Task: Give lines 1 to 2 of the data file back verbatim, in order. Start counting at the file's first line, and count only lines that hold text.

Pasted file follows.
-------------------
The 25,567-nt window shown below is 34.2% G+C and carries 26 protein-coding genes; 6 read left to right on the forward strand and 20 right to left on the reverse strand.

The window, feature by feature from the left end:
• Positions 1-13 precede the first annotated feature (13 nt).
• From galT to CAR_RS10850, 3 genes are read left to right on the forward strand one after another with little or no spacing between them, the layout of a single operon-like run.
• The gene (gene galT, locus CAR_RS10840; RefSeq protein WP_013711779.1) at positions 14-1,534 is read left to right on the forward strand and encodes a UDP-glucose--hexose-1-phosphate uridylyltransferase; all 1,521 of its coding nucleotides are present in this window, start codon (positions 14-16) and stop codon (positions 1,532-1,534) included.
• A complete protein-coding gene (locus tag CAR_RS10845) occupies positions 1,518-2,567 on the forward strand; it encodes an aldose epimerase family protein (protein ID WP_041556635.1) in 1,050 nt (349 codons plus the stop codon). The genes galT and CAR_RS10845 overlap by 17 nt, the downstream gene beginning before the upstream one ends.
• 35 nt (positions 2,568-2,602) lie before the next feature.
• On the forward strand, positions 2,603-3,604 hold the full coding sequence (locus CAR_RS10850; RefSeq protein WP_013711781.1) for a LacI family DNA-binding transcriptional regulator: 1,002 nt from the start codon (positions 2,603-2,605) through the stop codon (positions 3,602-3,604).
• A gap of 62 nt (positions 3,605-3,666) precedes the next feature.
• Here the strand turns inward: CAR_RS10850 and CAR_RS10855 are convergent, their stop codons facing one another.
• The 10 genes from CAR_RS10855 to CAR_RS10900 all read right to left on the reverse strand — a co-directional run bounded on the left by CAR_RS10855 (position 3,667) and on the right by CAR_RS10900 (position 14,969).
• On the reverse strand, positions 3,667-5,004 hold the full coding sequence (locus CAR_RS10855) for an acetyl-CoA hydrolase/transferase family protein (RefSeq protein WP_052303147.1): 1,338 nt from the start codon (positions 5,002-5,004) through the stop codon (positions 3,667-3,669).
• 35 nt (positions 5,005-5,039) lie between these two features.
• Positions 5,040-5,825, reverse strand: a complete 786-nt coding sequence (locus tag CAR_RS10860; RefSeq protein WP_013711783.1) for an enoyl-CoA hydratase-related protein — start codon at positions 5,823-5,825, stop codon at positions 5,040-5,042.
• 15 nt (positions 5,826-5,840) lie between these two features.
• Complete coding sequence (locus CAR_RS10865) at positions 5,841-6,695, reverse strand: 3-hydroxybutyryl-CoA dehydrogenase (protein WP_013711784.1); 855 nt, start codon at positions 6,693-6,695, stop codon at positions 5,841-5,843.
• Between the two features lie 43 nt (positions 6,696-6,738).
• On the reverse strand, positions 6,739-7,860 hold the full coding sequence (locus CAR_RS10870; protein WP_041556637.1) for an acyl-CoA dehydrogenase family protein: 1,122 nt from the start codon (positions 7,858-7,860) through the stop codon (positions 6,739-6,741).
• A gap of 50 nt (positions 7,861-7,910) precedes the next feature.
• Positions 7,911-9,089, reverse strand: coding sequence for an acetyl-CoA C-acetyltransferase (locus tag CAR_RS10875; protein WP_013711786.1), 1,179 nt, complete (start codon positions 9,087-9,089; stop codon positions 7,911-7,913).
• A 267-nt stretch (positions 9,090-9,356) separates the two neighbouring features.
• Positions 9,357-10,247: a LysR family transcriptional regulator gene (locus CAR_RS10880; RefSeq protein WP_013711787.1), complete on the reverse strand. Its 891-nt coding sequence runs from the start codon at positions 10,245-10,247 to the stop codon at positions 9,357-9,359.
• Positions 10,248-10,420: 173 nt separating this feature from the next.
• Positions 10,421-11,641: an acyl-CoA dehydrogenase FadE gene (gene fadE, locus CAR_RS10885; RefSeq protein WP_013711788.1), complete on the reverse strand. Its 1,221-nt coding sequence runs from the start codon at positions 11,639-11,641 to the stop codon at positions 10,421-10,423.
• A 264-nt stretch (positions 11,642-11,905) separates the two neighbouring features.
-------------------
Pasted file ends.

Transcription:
The 25,567-nt window shown below is 34.2% G+C and carries 26 protein-coding genes; 6 read left to right on the forward strand and 20 right to left on the reverse strand.

The window, feature by feature from the left end: